Sadc, learn from Algeria how to bring peace and stability

Guest Column: Mphumzi Mdekazi

ALGERIA today is a country that lives in peace and enjoys stability in a region marked by turbulence as a result of terror threats and mass migrations. Bordering the Mediterranean Sea, the gateway to Europe, the North African country is strategically important for security and trade.

Algeria places a particular premium on the policy of deradicalisation by quelling violent extremism.

It is seventh in the 2016 and 2017 rankings of the world’s safest countries as determined by Gallup’s index. The country has also played a role in the geopolitical environment in certain parts of the region, particularly Libya and the Sahel.

Algeria’s action is based on principles of non-interference in the affairs of others, equidistance to all parties, positions and interests and conflict-resolution processes without foreign pressure.

There is respect for territorial integrity of the countries concerned, for their sovereignty and national cohesion. It is always in line with the spirit and letter of the United Nations Charter and in strict compliance with international law and universal values.

The outgoing African Union (AU) chairperson, President Paul Kagame, doesn’t subscribe to this doctrine; he is dividing the continent for his narrow ends. He is perturbed by leaders with strong revolutionary convictions to a point of telling how other Heads of State should compose their cabinets. A module on the politics of equidistance, international law and sovereign integrity would come in handy for him, especially with his ambition to lead the UN one day.

Hopefully, the leadership of the AU, in the hands of Egypt, will unite the continent in a revolutionary way, given that Africa has a grave deficit of revolutionary leaders.

Algeria’s revolutionary mediations contributed to the conclusion of the Iran-Iraq border agreement in 1975, the release of United States diplomats held hostage in Tehran in 1981, the peace agreement signed by Ethiopia and Eritrea in 2000, which enabled these countries to restore relations and consider their common future, the mediation in the Great Lakes crisis and the conclusion of the Ta’if Agreement that ended the civil war in Lebanon.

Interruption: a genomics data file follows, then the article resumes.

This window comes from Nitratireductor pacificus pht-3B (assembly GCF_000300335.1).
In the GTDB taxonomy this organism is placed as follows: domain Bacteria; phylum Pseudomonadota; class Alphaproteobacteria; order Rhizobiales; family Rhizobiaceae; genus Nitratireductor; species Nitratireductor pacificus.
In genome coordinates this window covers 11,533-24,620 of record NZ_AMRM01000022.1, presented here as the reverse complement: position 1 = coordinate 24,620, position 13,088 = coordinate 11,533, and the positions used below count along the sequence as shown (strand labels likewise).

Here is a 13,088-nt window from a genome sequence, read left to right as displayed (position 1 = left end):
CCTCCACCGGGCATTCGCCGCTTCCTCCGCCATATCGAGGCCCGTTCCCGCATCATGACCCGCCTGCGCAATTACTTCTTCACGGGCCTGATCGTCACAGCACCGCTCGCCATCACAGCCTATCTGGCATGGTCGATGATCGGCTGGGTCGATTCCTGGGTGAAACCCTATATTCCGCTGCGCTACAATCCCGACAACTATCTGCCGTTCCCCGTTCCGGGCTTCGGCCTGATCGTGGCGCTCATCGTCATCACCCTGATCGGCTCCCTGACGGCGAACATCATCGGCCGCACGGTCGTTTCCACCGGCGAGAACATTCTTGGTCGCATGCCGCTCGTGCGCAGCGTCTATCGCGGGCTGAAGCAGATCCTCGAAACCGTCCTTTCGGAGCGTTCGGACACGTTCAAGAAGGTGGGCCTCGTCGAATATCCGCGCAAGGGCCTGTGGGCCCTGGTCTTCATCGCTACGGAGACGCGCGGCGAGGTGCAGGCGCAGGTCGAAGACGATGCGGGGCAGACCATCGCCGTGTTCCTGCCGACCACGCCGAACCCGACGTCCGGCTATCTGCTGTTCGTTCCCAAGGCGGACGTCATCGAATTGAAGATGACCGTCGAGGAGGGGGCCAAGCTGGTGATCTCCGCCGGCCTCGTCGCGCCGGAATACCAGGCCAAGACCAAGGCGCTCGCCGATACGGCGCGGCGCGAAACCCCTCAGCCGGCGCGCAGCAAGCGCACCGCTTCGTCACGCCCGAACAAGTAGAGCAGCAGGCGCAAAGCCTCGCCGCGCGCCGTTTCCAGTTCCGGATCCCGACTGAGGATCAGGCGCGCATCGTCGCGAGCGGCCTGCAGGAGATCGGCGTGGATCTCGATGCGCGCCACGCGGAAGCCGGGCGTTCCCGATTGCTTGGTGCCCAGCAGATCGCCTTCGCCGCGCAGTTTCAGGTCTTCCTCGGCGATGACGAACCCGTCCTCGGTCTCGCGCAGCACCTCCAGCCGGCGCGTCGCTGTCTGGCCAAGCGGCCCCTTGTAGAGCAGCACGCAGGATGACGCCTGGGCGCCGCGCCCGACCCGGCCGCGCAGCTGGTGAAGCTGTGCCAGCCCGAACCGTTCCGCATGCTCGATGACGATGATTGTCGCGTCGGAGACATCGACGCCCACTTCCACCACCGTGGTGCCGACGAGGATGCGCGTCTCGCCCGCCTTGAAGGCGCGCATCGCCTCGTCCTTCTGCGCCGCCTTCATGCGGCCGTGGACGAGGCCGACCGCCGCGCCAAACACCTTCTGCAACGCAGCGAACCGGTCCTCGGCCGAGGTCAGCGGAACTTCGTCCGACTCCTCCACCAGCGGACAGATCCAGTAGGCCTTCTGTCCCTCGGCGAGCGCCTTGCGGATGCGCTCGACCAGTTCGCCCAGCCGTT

Today, using these revolutionary principles, Algeria is committed to peace processes in Libya and Mali and the de-Moroccanisation of Western Sahara. It develops multi-dimensional co-operation in the fight against violent extremism, together with its northern and southern neighbour.

In Libya, Algeria is following a route similar to that of South Africa regarding its neighbour, Zimbabwe, and fully supports the efforts and roadmap of the UN for a political solution between all Libyan parties.

In Mali, Algeria commits to the implementation of the Algiers Peace Agreement, despite the proliferation of acts of violence. In Western Sahara, Algeria supports efforts by the UN so that the people of this territory get their inalienable right to self-determination, in accordance with the relevant Security Council resolutions and international law. It is this spirit that has seen it participate as an observer, just as Mauritania, the other neighbouring country, in the recent round of negotiations in Geneva, organised by the special representative of the UN secretary-general for Western Sahara.

While organising the security response to the aggression that targeted Algeria, a policy of deradicalisation has been implemented. This has made it possible for the people in the region to live in peace, stability and security and to devote resources to socio-economic development. This policy is based on the belief that the security option, while essential, is not sufficient on its own to bring stability.

Among the principles on which deradicalisation is based, is the fight against exclusion and the promotion of social justice, equal opportunity, the rule of law, good governance, human rights and fundamental freedoms. The independence of justice system plays a central role in achieving peace and regional stability. The extremist discourse based on exclusivity and exclusion thus defeated, devalued and emptied of its substance and its scope by the levers that underpin the stability and durability of modern societies.

Algeria is working to promote and anchor in the minds and behaviours of citizens and institutions the value of living together in economic peace. The Algerian authorities quickly realised that for the war on terror to be won required the involvement of other sectors — media, education, technology, culture, politics and socioeconomics.

The question was not who was involved in this fight, but rather who was not. Thus, at the political level, the 2016 constitutional amendment included institutional reforms launched in previous years and the consolidation of democracy by the widening of democratic spaces.

By the way, former South Africa President Nelson Mandela received his military training in Algeria.

Mphumzi Mdekazi is a PhD candidate at Stellenbosch University, South Africa

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